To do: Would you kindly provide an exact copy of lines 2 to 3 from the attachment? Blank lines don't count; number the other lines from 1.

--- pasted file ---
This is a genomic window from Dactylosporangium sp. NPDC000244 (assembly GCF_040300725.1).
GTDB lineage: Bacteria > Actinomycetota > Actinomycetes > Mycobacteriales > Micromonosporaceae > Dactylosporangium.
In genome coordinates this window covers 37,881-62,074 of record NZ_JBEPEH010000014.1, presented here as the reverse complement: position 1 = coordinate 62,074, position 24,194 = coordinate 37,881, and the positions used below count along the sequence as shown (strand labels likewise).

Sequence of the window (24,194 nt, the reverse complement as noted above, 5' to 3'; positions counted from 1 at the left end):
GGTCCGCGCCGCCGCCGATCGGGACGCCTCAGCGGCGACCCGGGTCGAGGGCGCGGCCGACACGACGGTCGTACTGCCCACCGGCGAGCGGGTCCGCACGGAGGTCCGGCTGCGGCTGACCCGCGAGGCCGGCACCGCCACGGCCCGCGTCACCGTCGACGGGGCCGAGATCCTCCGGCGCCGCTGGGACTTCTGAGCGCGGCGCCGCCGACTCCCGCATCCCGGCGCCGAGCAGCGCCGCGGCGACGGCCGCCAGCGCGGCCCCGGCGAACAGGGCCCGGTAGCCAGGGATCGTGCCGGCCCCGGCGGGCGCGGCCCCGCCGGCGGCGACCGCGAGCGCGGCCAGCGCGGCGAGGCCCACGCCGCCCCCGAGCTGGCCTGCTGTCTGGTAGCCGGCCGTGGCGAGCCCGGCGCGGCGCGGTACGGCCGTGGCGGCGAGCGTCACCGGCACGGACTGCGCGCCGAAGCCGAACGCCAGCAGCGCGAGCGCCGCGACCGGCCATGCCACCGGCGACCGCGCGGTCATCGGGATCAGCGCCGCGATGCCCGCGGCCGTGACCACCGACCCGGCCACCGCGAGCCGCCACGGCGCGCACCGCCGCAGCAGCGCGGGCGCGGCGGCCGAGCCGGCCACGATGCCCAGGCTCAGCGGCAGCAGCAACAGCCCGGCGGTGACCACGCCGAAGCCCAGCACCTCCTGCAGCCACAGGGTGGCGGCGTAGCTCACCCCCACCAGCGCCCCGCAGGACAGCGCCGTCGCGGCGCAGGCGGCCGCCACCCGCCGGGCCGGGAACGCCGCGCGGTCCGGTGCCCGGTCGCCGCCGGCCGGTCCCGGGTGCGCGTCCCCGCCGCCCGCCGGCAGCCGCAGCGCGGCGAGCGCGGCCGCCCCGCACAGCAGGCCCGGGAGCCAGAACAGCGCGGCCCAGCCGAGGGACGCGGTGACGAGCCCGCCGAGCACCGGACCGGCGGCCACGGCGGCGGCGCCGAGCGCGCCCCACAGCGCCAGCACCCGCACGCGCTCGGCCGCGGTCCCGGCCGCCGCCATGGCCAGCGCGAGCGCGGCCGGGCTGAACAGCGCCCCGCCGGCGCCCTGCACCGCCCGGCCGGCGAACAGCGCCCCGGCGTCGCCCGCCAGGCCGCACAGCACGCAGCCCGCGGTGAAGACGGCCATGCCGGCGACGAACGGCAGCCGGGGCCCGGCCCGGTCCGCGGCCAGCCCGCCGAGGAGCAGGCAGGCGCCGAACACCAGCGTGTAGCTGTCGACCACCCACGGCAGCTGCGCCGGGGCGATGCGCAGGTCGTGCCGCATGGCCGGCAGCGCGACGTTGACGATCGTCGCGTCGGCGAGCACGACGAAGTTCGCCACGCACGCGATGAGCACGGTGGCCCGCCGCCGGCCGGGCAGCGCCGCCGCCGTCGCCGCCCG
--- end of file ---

GTDB lineage: Bacteria > Actinomycetota > Actinomycetes > Mycobacteriales > Micromonosporaceae > Dactylosporangium.
In genome coordinates this window covers 37,881-62,074 of record NZ_JBEPEH010000014.1, presented here as the reverse complement: position 1 = coordinate 62,074, position 24,194 = coordinate 37,881, and the positions used below count along the sequence as shown (strand labels likewise).